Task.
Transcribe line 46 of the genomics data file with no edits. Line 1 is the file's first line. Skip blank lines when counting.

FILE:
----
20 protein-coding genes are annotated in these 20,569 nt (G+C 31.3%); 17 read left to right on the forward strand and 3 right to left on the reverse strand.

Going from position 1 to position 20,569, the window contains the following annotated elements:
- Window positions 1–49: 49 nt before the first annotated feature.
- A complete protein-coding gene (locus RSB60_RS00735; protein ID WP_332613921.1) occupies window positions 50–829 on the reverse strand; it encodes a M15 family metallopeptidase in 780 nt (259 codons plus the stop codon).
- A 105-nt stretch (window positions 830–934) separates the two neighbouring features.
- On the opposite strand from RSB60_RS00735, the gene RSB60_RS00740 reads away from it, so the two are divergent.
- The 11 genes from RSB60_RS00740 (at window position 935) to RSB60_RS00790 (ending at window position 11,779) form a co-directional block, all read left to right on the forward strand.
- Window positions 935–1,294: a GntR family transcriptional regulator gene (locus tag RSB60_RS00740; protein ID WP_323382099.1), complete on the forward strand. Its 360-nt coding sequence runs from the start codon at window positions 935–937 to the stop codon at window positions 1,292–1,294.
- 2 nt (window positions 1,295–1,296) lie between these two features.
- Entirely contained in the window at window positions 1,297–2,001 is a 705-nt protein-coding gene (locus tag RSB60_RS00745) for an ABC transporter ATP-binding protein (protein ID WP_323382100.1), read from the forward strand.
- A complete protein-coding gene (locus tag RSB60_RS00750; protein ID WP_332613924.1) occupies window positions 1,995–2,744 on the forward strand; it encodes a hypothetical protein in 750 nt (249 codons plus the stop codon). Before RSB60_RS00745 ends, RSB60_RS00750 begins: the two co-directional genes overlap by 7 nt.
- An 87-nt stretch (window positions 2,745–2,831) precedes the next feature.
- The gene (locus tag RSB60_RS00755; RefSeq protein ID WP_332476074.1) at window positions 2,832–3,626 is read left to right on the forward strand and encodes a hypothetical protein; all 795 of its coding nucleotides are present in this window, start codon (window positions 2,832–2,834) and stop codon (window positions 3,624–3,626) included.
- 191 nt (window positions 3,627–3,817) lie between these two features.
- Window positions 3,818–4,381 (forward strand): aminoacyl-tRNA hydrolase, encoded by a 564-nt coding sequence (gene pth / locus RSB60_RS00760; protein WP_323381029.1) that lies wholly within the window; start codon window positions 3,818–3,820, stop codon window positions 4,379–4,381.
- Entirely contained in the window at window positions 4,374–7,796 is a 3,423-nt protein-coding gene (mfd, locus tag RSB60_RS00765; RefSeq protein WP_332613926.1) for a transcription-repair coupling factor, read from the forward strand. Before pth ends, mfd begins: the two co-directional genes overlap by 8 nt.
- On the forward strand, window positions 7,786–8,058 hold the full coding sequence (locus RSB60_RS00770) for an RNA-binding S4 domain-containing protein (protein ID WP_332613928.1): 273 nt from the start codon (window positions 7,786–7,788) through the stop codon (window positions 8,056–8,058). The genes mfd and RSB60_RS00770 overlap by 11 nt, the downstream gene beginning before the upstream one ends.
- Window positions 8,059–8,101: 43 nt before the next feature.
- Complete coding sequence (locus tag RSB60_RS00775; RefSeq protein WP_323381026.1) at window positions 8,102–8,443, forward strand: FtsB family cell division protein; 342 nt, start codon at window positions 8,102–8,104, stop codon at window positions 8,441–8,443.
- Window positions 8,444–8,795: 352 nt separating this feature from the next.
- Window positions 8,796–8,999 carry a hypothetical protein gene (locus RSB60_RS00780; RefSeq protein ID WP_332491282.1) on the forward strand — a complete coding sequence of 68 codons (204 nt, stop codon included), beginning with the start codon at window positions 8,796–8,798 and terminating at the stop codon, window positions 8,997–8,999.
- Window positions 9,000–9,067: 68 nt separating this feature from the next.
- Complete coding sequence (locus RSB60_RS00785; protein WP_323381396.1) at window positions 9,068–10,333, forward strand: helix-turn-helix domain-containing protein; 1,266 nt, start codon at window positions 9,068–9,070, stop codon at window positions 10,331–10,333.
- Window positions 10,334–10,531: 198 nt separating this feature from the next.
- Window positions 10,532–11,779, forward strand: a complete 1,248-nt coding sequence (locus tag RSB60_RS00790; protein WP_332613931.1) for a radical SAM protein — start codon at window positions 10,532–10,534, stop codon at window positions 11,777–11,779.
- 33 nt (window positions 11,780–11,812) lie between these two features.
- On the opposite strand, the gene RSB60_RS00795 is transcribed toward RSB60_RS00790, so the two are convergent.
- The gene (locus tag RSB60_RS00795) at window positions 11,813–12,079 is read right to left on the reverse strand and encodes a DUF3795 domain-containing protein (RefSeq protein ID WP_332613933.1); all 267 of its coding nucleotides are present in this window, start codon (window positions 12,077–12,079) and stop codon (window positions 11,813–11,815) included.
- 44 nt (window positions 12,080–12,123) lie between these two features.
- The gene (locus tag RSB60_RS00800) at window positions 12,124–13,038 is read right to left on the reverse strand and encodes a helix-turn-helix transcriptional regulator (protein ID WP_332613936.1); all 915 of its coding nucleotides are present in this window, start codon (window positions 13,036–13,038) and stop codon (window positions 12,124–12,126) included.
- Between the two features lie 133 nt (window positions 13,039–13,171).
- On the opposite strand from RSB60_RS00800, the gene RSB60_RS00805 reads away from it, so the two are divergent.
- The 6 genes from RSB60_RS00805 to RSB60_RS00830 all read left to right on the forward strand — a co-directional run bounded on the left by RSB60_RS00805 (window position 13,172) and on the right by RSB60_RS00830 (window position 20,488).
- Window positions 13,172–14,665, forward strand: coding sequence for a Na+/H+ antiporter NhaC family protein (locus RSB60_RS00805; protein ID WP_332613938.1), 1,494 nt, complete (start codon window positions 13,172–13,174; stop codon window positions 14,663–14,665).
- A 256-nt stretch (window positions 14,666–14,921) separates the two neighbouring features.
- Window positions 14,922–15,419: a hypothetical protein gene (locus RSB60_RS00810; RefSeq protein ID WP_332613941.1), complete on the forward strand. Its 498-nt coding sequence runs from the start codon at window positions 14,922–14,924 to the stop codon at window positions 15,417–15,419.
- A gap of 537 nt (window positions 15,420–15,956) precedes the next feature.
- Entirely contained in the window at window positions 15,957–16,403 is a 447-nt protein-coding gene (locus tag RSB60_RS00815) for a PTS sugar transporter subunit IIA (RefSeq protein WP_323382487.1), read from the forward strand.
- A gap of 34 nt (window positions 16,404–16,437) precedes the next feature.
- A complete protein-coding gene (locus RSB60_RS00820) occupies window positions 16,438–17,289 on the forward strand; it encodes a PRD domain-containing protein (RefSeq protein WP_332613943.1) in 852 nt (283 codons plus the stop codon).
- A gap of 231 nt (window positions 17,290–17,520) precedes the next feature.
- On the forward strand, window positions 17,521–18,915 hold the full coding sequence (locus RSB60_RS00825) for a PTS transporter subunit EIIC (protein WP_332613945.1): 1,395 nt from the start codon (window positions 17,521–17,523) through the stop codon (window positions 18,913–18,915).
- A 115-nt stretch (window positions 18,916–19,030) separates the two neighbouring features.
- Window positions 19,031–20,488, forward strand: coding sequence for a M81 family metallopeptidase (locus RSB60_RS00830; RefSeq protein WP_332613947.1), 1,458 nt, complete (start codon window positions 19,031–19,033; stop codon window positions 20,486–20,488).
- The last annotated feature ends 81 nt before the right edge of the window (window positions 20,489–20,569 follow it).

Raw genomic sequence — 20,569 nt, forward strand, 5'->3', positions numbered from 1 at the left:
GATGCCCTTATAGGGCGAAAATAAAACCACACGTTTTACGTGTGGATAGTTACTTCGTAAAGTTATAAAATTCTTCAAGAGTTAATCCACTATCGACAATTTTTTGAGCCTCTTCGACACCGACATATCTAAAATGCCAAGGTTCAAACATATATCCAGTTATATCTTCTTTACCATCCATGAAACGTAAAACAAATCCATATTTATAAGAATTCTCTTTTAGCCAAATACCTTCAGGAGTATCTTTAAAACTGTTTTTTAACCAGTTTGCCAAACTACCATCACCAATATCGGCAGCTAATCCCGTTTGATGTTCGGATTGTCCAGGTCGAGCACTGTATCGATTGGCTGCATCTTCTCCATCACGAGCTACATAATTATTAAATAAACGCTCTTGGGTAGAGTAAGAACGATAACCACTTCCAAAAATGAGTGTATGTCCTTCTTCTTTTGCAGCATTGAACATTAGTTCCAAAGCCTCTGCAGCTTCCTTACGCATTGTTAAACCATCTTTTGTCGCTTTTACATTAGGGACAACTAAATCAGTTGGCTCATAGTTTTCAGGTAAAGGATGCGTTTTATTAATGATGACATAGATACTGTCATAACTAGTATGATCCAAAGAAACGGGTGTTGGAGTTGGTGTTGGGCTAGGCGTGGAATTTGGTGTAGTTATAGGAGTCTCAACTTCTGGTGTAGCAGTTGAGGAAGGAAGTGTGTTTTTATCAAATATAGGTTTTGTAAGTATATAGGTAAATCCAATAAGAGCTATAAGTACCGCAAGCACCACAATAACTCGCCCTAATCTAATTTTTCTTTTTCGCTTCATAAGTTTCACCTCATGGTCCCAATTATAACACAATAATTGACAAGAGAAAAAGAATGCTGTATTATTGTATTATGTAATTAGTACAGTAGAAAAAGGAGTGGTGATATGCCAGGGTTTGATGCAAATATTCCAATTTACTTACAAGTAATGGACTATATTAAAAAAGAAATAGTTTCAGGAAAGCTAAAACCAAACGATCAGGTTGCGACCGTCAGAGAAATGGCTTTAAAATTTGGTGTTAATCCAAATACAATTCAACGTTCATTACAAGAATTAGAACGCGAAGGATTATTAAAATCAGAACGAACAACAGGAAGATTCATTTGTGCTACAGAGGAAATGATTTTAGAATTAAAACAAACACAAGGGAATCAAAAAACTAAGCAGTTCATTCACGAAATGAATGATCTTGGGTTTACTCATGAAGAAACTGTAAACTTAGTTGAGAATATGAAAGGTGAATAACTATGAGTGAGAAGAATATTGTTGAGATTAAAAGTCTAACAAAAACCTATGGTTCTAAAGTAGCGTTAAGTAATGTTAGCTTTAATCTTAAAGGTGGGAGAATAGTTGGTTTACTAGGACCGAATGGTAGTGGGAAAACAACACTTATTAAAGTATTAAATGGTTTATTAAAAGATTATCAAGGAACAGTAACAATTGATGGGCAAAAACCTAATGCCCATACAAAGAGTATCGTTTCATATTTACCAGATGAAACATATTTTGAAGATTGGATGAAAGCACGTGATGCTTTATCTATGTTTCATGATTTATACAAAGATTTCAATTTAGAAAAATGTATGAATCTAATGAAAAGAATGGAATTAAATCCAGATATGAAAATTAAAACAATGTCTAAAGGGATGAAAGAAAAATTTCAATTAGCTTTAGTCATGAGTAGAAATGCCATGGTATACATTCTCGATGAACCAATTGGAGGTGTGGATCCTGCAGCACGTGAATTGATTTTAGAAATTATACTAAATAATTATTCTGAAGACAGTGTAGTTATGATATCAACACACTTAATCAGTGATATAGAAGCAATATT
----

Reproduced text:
Raw genomic sequence — 20,569 nt, forward strand, 5'->3', positions numbered from 1 at the left: